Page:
I would now like to briefly share two observations with you. I see that the states – and their media outlets – that are seeking to put pressure on us want to create the impression that the Hungarian veto is something improper. I’ll let the Poles speak about the Polish veto, but I would like to point out that the veto is a lawful instrument, and a right which is granted to us by the Treaties of the EU. When we use our veto, we are exercising a right which is provided to us in the European Treaties. This right can be exercised when a country feels that the adoption of a decision would harm its vital, fundamental and essential interests. This opportunity is made available for this eventually. And for me this is not only an opportunity, an opportunity provided by European law, but quite simply my patriotic duty: if I believe that a decision harms, undermines or runs counter to the interests of the Hungarian people, I must block it – and that is what l shall do. What is on the table right now as a debate about the rule of law would not promote the rule of law, but the rule of the majority. We have disputes with other EU Member States about a number of fundamental issues – primarily about the issues of migration and national sovereignty, but also about gender issues. Therefore we – and I – must not allow there to be any risk of someone using a simple majority to force upon Hungary positions which Hungarians are unable to accept. I must not allow this possibility, and therefore I must exercise my right of veto.
My second observation relates to money. A section of the international press sees this whole dispute as a question of money. I’d like to make it clear that any journalist, lawyer or politician who believes that this is a financial issue is mistaken. This dispute cannot be resolved with money – especially because the EU wants to use credit to provide the funds needed to manage the crisis in Europe caused by the pandemic. So the EU won’t be giving us money, but involving us in a shared loan. Moreover, as part of this we must accept the additional risk of some other Member State – and there are candidates, we’ve seen things like this in history – being unable to repay its debt, in which case we Hungarians would have to pay back the part of that debt apportioned to us. So we wouldn’t receive a penny, we’d be shouldering someone else’s risk, and meanwhile the money following into Hungary would be raised through borrowing. Therefore, if the European crisis management fund doesn’t come into being, Hungary wouldn’t incur any financial loss as a result. The need for this fund is not primarily on account of Hungary, but those countries whose national debt is over 100 per cent of gross domestic product. Ours, by contrast, is well below that level.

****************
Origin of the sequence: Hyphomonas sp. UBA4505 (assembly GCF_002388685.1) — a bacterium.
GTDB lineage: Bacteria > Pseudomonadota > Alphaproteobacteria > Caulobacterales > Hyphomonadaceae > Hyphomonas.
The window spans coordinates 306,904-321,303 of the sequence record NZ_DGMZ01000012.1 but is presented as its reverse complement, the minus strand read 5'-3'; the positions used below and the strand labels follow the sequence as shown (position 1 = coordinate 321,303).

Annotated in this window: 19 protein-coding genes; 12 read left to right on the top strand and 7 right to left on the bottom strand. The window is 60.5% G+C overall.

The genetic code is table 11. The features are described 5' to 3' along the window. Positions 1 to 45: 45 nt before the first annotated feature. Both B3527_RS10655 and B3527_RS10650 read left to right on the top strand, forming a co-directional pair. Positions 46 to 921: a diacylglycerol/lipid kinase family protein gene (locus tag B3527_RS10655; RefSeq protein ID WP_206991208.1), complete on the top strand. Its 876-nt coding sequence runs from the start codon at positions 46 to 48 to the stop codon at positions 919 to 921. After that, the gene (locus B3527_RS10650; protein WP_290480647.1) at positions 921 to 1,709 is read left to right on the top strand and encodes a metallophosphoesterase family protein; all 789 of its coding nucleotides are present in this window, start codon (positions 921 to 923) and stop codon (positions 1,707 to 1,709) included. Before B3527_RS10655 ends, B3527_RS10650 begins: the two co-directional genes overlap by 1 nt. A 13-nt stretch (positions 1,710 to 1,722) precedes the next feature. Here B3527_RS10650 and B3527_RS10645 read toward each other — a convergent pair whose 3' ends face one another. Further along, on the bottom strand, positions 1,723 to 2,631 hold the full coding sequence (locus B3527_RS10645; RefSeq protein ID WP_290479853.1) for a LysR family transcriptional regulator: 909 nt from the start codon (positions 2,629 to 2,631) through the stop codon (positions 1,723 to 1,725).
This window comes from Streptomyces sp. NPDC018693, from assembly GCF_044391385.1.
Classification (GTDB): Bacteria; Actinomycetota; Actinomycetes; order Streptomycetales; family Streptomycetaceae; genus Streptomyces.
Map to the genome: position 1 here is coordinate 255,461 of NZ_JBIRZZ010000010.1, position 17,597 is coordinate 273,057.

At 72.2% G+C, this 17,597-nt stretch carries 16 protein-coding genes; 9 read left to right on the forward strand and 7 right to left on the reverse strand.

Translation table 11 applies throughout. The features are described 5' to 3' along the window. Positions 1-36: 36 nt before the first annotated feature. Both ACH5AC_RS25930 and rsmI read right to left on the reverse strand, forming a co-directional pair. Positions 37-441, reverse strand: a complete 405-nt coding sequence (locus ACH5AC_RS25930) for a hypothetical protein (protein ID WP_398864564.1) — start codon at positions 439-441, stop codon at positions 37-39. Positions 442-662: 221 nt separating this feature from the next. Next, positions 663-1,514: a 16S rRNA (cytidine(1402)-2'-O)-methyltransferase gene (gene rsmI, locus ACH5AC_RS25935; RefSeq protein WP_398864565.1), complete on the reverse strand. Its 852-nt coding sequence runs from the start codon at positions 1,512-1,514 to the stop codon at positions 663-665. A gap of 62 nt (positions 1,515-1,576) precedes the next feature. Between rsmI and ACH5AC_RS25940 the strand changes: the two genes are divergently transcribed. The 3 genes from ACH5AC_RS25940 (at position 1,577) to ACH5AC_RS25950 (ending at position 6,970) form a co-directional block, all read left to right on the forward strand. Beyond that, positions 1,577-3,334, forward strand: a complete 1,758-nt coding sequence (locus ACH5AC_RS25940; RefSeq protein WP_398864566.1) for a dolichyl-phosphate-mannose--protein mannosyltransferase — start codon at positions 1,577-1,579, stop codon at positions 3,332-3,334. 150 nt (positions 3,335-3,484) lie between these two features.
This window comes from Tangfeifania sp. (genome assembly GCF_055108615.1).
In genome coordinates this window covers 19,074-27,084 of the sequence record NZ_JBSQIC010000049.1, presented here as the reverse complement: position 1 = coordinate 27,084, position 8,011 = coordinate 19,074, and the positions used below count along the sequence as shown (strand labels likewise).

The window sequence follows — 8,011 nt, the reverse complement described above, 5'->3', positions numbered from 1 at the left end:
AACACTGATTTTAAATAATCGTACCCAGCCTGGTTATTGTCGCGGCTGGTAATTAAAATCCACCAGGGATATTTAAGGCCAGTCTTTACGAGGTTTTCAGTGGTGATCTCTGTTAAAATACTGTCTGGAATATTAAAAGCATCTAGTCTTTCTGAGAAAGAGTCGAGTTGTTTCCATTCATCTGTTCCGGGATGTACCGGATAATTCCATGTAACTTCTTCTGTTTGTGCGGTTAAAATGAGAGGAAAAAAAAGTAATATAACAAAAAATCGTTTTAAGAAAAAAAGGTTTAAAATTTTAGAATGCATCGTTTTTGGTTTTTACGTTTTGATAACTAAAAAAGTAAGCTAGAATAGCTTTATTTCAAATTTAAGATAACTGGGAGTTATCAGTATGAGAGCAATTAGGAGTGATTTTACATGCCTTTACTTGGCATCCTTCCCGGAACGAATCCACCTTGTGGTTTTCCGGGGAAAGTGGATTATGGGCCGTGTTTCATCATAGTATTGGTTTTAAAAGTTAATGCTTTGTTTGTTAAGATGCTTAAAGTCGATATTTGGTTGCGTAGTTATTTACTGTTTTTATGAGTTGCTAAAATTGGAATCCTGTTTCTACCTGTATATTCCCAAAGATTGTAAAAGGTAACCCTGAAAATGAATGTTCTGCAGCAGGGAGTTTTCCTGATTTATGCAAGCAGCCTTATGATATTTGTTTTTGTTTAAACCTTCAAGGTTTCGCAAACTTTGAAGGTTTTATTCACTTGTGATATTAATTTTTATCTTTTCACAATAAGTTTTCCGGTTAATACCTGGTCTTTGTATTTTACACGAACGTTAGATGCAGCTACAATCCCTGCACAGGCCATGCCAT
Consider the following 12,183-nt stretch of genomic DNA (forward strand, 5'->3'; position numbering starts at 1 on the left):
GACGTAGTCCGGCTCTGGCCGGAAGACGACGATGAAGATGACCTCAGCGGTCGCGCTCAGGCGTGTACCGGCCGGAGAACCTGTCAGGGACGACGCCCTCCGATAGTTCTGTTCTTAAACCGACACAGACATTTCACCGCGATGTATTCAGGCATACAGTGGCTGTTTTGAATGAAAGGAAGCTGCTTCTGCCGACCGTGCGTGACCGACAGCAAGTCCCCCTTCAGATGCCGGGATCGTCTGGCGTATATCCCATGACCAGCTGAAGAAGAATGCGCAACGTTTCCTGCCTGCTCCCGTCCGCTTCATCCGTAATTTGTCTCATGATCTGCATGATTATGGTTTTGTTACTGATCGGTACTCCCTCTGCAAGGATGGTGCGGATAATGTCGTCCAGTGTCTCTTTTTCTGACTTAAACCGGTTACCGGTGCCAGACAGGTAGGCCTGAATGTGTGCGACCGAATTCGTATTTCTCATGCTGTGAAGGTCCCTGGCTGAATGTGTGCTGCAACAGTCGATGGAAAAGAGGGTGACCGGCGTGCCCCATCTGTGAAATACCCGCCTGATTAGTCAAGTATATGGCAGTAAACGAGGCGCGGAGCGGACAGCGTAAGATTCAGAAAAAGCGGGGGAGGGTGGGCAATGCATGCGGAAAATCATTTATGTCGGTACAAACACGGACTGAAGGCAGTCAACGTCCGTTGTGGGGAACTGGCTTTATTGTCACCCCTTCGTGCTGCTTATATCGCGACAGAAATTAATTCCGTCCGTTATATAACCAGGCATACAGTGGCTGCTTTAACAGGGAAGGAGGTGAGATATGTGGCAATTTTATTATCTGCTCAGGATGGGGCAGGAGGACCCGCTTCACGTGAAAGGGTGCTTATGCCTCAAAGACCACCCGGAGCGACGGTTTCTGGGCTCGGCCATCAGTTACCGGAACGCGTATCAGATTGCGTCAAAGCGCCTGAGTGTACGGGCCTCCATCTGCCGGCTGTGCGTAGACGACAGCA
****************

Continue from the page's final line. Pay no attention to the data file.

What is the solution? The Hungarian position is clear: these two things – the political debate about the rule of law and the urgent economic question of crisis management – cannot be connected to each other. Anyone who links these two issues is being irresponsible, because in a crisis there is a need for rapid economic decisions. Linking these two things together – connecting a political debate to the issue of crisis management – isn’t wise; indeed it’s a bad, approach a very bad approach. And to clarify the legal situation, I’d like to make one more observation. Creating legal rules related to the rule of law is not necessary for the management of the crisis. The only reason this approach appeared on the agenda was because some states and the European Parliament decided that they wanted to settle these two issues simultaneously. In a legal sense, however, at present there is no need whatsoever to adopt a decision on the issue of the rule of law. By contrast, in order for the budget to pass, our votes – from Hungary and Poland – are legally essential and indispensable. In the period ahead we will be negotiating with this in mind.